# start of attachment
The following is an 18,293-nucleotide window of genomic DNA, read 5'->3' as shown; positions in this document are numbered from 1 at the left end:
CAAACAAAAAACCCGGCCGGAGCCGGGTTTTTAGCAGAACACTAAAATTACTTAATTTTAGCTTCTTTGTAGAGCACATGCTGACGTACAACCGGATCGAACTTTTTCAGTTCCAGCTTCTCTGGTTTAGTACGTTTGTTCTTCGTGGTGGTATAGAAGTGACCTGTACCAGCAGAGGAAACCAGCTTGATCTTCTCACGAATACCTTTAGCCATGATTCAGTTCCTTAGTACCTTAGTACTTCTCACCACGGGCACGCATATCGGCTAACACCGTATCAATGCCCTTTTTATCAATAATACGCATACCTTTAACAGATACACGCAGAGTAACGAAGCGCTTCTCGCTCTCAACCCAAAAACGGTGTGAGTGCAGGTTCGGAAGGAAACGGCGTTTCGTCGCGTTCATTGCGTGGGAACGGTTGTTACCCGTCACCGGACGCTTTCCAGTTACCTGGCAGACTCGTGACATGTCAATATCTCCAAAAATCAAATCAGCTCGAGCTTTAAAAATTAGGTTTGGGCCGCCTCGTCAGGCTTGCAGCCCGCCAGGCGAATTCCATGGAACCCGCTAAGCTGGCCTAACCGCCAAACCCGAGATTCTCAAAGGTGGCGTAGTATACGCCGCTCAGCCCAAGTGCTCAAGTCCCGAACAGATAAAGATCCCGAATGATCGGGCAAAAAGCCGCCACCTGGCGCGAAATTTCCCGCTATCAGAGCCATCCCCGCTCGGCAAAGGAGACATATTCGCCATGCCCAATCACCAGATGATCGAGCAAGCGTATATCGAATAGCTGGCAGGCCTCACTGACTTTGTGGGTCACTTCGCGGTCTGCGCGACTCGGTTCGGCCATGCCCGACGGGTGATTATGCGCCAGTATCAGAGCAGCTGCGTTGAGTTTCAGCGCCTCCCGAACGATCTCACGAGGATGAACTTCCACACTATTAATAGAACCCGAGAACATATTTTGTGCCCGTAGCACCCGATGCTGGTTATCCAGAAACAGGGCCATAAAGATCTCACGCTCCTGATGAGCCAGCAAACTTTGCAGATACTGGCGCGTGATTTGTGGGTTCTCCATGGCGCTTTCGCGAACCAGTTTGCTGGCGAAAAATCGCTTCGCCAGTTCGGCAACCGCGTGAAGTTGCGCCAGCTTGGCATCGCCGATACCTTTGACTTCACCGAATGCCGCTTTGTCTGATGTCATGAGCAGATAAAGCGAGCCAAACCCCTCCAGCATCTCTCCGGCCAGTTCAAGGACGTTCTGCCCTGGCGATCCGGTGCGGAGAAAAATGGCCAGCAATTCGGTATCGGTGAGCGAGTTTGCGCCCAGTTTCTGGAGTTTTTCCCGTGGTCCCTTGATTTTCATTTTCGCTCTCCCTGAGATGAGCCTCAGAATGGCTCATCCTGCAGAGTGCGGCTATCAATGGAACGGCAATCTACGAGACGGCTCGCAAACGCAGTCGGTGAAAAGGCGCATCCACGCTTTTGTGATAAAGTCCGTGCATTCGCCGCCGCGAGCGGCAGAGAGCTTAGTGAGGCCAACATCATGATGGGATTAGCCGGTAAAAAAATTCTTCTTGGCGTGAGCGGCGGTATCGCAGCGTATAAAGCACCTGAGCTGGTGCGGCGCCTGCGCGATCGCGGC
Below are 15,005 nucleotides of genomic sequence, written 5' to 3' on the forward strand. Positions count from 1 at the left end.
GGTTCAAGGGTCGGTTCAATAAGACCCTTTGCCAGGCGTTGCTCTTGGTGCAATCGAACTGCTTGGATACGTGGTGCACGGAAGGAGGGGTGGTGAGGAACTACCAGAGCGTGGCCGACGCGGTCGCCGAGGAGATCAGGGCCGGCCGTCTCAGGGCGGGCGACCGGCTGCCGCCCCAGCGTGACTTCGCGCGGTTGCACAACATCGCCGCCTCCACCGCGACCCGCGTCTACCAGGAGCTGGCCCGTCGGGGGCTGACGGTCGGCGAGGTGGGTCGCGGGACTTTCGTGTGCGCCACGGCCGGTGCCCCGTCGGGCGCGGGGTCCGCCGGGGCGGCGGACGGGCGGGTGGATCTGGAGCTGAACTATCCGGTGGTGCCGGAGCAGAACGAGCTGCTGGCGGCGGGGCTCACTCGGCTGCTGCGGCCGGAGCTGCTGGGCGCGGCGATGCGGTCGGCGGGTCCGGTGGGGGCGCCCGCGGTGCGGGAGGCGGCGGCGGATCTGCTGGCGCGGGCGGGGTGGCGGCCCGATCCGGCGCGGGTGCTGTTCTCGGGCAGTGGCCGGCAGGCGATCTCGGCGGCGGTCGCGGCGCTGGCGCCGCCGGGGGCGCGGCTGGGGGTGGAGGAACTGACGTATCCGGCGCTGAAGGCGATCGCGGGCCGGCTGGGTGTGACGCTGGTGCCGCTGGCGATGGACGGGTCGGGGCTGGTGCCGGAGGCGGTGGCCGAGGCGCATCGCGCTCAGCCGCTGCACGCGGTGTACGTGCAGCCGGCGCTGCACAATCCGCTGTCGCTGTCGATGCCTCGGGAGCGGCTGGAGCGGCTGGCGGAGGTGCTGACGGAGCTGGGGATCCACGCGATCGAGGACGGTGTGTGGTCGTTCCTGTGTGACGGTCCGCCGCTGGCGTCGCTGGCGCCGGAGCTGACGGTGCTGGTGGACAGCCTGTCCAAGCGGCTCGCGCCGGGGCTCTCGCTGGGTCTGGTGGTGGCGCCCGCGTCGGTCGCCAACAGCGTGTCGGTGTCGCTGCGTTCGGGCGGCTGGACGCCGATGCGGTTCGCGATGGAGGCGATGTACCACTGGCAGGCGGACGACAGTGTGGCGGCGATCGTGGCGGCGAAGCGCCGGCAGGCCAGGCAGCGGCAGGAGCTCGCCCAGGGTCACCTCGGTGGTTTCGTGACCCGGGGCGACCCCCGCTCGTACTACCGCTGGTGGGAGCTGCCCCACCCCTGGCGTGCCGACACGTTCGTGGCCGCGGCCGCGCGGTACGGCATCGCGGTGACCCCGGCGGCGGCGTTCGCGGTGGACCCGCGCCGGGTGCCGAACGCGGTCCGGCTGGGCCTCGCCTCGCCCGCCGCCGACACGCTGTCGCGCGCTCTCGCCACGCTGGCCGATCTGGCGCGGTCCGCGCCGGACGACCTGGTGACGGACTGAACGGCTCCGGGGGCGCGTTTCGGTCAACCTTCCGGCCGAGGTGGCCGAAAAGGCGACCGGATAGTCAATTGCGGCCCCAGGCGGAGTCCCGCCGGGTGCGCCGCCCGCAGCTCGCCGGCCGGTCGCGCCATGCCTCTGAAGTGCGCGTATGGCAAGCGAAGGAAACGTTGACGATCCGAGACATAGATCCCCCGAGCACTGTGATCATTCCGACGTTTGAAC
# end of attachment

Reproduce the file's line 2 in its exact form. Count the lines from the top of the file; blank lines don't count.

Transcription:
CAAACAAAAAACCCGGCCGGAGCCGGGTTTTTAGCAGAACACTAAAATTACTTAATTTTAGCTTCTTTGTAGAGCACATGCTGACGTACAACCGGATCGAACTTTTTCAGTTCCAGCTTCTCTGGTTTAGTACGTTTGTTCTTCGTGGTGGTATAGAAGTGACCTGTACCAGCAGAGGAAACCAGCTTGATCTTCTCACGAATACCTTTAGCCATGATTCAGTTCCTTAGTACCTTAGTACTTCTCACCACGGGCACGCATATCGGCTAACACCGTATCAATGCCCTTTTTATCAATAATACGCATACCTTTAACAGATACACGCAGAGTAACGAAGCGCTTCTCGCTCTCAACCCAAAAACGGTGTGAGTGCAGGTTCGGAAGGAAACGGCGTTTCGTCGCGTTCATTGCGTGGGAACGGTTGTTACCCGTCACCGGACGCTTTCCAGTTACCTGGCAGACTCGTGACATGTCAATATCTCCAAAAATCAAATCAGCTCGAGCTTTAAAAATTAGGTTTGGGCCGCCTCGTCAGGCTTGCAGCCCGCCAGGCGAATTCCATGGAACCCGCTAAGCTGGCCTAACCGCCAAACCCGAGATTCTCAAAGGTGGCGTAGTATACGCCGCTCAGCCCAAGTGCTCAAGTCCCGAACAGATAAAGATCCCGAATGATCGGGCAAAAAGCCGCCACCTGGCGCGAAATTTCCCGCTATCAGAGCCATCCCCGCTCGGCAAAGGAGACATATTCGCCATGCCCAATCACCAGATGATCGAGCAAGCGTATATCGAATAGCTGGCAGGCCTCACTGACTTTGTGGGTCACTTCGCGGTCTGCGCGACTCGGTTCGGCCATGCCCGACGGGTGATTATGCGCCAGTATCAGAGCAGCTGCGTTGAGTTTCAGCGCCTCCCGAACGATCTCACGAGGATGAACTTCCACACTATTAATAGAACCCGAGAACATATTTTGTGCCCGTAGCACCCGATGCTGGTTATCCAGAAACAGGGCCATAAAGATCTCACGCTCCTGATGAGCCAGCAAACTTTGCAGATACTGGCGCGTGATTTGTGGGTTCTCCATGGCGCTTTCGCGAACCAGTTTGCTGGCGAAAAATCGCTTCGCCAGTTCGGCAACCGCGTGAAGTTGCGCCAGCTTGGCATCGCCGATACCTTTGACTTCACCGAATGCCGCTTTGTCTGATGTCATGAGCAGATAAAGCGAGCCAAACCCCTCCAGCATCTCTCCGGCCAGTTCAAGGACGTTCTGCCCTGGCGATCCGGTGCGGAGAAAAATGGCCAGCAATTCGGTATCGGTGAGCGAGTTTGCGCCCAGTTTCTGGAGTTTTTCCCGTGGTCCCTTGATTTTCATTTTCGCTCTCCCTGAGATGAGCCTCAGAATGGCTCATCCTGCAGAGTGCGGCTATCAATGGAACGGCAATCTACGAGACGGCTCGCAAACGCAGTCGGTGAAAAGGCGCATCCACGCTTTTGTGATAAAGTCCGTGCATTCGCCGCCGCGAGCGGCAGAGAGCTTAGTGAGGCCAACATCATGATGGGATTAGCCGGTAAAAAAATTCTTCTTGGCGTGAGCGGCGGTATCGCAGCGTATAAAGCACCTGAGCTGGTGCGGCGCCTGCGCGATCGCGGC